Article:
Blue Line

Recognition of First Nations rights a ‘sticking’ point in new policing law plan: AFN

July 12, 2023  By The Canadian Press

July 12, 2023, Ottawa, Ont. – Recognizing First Nations rights in a proposed policing bill with Ottawa is a “sticking” point in the negotiations, a lawyer for the Assembly of First Nations announced Wednesday.

Julie McGregor updated chiefs gathered in Halifax on work to develop a law that would declare policing on First Nations an essential service – something Indigenous leaders have spent years calling for.

She told the organization’s general assembly that the Department of Public Safety had provided a written explanation of what it does and doesn’t plan to do with the legislation.

“It advised it does not have the mandate for inclusion of First Nations jurisdiction or rights recognition in the proposed legislation,” McGregor said.


“We would say that’s their interpretation … because there is the UN Declaration on the Rights of Indigenous Peoples Act and Canada’s commitment to implementing the UN Declaration.”

She added: “There is a basis for them to recognize jurisdiction and rights.”

Prime Minister Justin Trudeau promised that his government would bring forward a new law in 2020.

Calls for its introduction were amplified last year after 11 people were stabbed and killed on James Smith Cree Nation and the nearby community of Weldon, Sask., where the RCMP was the police service of jurisdiction.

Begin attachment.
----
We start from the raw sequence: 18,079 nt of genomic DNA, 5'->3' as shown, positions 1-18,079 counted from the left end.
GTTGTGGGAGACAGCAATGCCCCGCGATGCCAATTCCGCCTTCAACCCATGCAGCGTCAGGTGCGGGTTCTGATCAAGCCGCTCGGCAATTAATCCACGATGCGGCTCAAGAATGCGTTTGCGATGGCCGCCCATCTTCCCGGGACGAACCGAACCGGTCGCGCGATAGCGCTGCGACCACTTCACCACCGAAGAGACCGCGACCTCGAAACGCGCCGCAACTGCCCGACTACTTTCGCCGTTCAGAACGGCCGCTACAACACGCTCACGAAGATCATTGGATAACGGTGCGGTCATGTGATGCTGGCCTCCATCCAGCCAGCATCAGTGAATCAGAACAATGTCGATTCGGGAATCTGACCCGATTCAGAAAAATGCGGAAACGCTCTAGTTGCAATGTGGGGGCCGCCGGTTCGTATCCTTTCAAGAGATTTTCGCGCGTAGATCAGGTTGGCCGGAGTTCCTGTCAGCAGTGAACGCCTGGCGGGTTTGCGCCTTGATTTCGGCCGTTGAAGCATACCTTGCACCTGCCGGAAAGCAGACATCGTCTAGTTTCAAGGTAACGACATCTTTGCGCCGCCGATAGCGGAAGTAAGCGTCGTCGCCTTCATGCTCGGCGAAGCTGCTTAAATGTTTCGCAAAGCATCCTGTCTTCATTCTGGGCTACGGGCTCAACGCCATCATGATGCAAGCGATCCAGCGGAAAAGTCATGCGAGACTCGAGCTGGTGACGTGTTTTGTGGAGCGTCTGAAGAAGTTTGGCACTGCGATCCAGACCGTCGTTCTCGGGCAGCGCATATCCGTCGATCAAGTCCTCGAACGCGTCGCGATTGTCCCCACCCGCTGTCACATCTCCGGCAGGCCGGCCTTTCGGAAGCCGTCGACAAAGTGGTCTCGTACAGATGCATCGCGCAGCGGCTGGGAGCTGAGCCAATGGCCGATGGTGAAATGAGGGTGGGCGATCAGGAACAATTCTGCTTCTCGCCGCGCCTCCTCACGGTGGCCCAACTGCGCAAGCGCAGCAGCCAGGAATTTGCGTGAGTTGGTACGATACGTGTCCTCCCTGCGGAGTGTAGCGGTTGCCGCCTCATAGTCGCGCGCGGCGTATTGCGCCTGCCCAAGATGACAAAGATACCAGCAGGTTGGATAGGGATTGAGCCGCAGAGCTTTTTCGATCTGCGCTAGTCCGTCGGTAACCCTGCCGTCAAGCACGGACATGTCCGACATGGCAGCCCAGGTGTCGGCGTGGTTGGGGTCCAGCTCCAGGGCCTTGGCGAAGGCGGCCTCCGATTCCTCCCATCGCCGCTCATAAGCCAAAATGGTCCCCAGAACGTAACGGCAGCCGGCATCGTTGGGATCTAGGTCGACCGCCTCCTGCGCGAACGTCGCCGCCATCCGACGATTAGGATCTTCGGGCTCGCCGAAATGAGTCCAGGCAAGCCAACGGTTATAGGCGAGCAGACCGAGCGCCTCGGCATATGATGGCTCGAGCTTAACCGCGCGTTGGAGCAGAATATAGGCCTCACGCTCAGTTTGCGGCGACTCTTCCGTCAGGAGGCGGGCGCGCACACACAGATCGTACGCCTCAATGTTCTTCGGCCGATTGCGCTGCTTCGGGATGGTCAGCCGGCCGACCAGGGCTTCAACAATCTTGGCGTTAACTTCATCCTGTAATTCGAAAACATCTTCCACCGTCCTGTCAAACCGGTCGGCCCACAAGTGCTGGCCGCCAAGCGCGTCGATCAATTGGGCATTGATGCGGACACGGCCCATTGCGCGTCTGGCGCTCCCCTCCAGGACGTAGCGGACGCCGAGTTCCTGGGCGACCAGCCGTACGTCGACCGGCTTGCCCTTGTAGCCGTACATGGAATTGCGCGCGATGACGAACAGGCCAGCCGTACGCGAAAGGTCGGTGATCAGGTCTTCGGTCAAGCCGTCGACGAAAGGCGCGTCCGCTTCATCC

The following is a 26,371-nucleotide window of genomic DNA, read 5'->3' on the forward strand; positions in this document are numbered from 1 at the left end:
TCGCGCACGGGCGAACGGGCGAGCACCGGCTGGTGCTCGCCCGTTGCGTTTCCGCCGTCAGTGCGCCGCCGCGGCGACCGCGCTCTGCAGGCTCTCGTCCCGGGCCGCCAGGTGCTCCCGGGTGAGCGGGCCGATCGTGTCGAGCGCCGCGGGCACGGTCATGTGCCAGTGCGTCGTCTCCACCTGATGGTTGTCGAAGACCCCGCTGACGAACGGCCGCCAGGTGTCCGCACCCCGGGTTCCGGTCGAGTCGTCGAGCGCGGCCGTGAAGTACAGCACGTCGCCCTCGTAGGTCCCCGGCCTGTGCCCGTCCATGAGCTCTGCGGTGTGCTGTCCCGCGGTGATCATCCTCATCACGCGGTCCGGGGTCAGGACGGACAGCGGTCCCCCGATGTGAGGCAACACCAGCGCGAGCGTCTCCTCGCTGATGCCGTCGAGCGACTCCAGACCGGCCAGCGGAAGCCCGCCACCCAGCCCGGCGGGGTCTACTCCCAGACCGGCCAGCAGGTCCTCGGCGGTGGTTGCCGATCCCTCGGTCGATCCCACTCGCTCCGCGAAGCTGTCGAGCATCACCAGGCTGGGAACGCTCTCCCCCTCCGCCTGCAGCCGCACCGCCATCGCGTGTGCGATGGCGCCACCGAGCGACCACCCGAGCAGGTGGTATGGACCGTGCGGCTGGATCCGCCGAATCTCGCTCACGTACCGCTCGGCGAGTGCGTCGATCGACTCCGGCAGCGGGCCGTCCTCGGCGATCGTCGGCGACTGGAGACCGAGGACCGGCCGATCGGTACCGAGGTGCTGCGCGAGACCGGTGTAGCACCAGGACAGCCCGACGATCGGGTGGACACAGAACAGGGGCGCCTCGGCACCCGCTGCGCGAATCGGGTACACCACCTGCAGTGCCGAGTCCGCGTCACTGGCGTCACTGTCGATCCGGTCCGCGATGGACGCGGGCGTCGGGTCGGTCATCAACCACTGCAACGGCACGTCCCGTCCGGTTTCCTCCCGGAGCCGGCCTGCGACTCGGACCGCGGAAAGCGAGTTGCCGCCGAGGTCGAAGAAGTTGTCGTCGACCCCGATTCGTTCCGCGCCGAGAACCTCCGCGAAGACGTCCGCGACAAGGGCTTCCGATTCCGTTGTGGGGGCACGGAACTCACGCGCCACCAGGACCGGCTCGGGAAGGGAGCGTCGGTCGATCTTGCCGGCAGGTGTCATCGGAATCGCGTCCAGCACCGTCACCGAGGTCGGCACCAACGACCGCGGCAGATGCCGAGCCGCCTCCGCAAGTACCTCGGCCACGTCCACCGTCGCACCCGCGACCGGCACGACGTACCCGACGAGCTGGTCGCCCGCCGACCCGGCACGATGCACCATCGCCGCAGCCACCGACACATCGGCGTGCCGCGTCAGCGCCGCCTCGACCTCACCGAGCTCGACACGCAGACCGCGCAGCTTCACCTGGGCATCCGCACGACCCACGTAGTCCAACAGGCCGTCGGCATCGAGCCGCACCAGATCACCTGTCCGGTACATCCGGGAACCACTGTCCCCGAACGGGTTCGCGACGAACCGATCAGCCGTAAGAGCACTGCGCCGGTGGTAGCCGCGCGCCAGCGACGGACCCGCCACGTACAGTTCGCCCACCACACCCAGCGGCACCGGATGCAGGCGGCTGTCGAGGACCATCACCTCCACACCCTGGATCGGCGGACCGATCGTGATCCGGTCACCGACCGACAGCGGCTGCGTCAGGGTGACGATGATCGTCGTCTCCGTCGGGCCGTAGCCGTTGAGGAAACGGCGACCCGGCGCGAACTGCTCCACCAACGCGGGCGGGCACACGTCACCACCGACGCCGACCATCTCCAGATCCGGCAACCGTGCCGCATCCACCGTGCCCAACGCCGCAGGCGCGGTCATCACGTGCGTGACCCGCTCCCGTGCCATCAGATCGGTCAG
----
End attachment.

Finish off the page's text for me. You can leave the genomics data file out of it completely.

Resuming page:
The majority of First Nations across Canada do not have their own dedicated service.

And leaders of First Nations police services that do exist say they are cash-strapped under an inequitable funding program that is shared with provinces.

On Wednesday, McGregor told chiefs that the organization told Ottawa in February it wants the legislation to include “full rights recognition.”

It only received a response back from Public Safety Minister Marc Mendicino last week, she said.

McGregor said the minister communicated that he is committed to sorting out the jurisdiction issue with fellow cabinet ministers.

Mendicino has said he is committed to expanding to First Nations policing and has been working with individual communities and tribal councils to advance options.

But while the minister said last year that he hoped to table a bill by the fall, nothing was introduced before MPs broke for a summer recess in June.

His office has since stopped offering any details on a timeline for the legislation, citing the complexity of co-developing it.

Neither Public Safety nor the minister’s office has responded to a request for comment.

Ghislain Picard, a member of the Assembly of First Nations executive who deals with justice matters, said they are hoping to see the bill presented when Parliament resumes in the fall.

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